With the rollout of the Coronavirus (COVID-19) vaccine, attention has been brought to adverse reactions people who have had previous filler treatments are having. In the Moderna Coronavirus (COVID-19) vaccine trial over 15,000 people received the Coronavirus (COVID-19) vaccine. Out of all of those, only three people had swelling and inflammation as a side effect. Since we don’t know how many of the over 15,000 people who received the Coronavirus (COVID-19) vaccine had previous filler treatments, we cannot calculate the incidence of swelling. Fortunately, however, it is likely very low. The FDA did a literature search and found similar reactions in response to other vaccines in the past. The three people who had a reaction all had swelling one to two days after receiving the Coronavirus (COVID-19) vaccine. They were all female ages 51, 46, and 29. The 51-year-old had a filler treatment two weeks before receiving her Coronavirus (COVID-19) vaccine; the 46-year-old had a filler treatment six months before receiving her Coronavirus (COVID-19) vaccine; and the 29-year-old had multiple filler treatments before receiving her Coronavirus (COVID-19) vaccine. The FDA confirmed that the swelling was secondary to receiving the Coronavirus (COVID-19) vaccine, but details were not provided. Useful details to know would be what fillers were used and where they were placed. Fortunately, all three cases resolved either on their own or with simple treatment such as steroids or antihistamines.

Should I get the Coronavirus (COVID-19) vaccine if I have had fillers?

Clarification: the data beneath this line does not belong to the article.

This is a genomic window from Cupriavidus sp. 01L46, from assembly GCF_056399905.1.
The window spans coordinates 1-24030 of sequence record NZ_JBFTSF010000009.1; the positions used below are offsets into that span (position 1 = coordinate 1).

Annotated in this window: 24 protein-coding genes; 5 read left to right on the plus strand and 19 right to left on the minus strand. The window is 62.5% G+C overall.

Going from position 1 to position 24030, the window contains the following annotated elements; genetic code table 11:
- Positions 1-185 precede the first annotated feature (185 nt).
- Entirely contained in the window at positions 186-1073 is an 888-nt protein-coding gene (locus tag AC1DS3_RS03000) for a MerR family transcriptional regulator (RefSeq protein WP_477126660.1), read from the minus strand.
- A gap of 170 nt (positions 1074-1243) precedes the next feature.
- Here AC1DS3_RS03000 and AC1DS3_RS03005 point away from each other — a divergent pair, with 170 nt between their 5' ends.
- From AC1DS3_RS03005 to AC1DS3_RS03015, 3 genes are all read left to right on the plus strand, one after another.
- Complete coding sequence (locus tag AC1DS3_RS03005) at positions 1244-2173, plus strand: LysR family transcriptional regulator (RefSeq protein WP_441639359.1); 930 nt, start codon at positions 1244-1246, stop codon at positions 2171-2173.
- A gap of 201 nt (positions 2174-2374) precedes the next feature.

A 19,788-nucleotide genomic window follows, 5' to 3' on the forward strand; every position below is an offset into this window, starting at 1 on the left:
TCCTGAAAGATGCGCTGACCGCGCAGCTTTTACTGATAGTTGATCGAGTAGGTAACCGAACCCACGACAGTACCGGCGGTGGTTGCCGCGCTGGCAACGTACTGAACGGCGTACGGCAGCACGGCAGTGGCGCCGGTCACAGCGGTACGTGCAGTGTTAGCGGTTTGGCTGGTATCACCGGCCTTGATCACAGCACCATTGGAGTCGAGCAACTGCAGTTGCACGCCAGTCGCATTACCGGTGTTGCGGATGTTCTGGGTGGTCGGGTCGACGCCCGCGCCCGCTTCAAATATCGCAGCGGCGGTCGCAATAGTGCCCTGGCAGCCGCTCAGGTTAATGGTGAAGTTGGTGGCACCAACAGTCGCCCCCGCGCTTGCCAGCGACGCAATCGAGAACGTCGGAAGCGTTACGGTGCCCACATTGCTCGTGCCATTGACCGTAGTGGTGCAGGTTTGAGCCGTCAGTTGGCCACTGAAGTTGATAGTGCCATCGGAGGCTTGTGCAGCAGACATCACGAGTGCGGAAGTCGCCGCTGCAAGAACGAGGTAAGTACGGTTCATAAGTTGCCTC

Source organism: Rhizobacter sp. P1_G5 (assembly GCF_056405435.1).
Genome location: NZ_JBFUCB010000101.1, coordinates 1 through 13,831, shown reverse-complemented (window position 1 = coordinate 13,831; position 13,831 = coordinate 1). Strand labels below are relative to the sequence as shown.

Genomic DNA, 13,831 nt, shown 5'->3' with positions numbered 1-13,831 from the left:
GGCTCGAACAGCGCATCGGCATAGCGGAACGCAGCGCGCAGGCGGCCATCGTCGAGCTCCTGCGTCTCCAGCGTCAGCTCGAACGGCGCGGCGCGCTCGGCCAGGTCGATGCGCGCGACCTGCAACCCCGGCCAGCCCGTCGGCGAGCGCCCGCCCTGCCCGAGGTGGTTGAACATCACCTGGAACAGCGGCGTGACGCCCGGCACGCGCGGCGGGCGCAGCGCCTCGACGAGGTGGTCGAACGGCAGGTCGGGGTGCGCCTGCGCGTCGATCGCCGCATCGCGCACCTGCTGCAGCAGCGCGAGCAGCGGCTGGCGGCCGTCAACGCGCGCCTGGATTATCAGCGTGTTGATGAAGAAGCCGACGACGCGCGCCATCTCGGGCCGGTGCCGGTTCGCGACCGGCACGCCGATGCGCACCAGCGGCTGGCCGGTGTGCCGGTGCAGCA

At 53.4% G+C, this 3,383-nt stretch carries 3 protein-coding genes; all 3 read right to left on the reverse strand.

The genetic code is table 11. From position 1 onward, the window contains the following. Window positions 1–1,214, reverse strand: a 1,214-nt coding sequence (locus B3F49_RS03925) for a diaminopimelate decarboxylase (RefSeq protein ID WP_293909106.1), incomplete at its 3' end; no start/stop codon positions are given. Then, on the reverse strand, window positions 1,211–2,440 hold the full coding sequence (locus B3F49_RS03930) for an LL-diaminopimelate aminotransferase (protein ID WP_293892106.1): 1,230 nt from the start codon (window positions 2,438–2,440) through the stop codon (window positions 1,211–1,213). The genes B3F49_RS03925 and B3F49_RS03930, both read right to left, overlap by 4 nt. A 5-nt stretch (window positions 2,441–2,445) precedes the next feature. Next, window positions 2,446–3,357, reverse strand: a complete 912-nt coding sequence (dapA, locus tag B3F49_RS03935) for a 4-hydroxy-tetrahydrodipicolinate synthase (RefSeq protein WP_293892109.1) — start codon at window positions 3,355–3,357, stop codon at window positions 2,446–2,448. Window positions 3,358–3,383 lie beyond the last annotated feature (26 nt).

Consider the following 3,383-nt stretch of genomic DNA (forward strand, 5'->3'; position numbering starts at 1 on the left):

A common question is whether someone with previous filler treatment(s) should receive the Coronavirus (COVID-19) vaccine. First of all, if you had had previous filler treatments and receive the Coronavirus (COVID-19) vaccine and have swelling, you should contact your doctor right away. Fortunately, it can be treated relatively easily. In terms of who should receive a vaccine, as with any other treatment it’s important to understand the risks and benefits. With all vaccines there are risks such as the possibility of feeling sick for a few days or having swelling for people who have had fillers. The benefit is that your body will be significantly more protected from Coronavirus (COVID-19). The biggest risk of not receiving the Coronavirus (COVID-19) vaccine is that you can get infected with Coronavirus (COVID-19). The benefit of not receiving the Coronavirus (COVID-19) is that you do not have to worry about the possible side effects of getting the Coronavirus (COVID-19) vaccine. Also, there are long-term side effects to consider. We don’t know that much about the long-term side effects of the Coronavirus (COVID-19) vaccine since it is new. However, we can at least assume that it is similar to other vaccines which have few long-term side effects. We do know that getting Coronavirus (COVID-19) can lead to serious side effects in multiple organs. Additionally, the number of cases of Coronavirus (COVID-19) is significantly increasing, making it more and more likely that any given person would become infected. Not just that, new strains are being identified that may be more harmful and deadly. Taking all of the risks and benefits into account, it seems that it is better to get the Coronavirus (COVID-19) vaccine than not get it and risk getting infected with Coronavirus (COVID-19). Dr. Alex recommends that people with previous filler treatments get the Coronavirus (COVID-19) vaccine and not worry about possible side effects.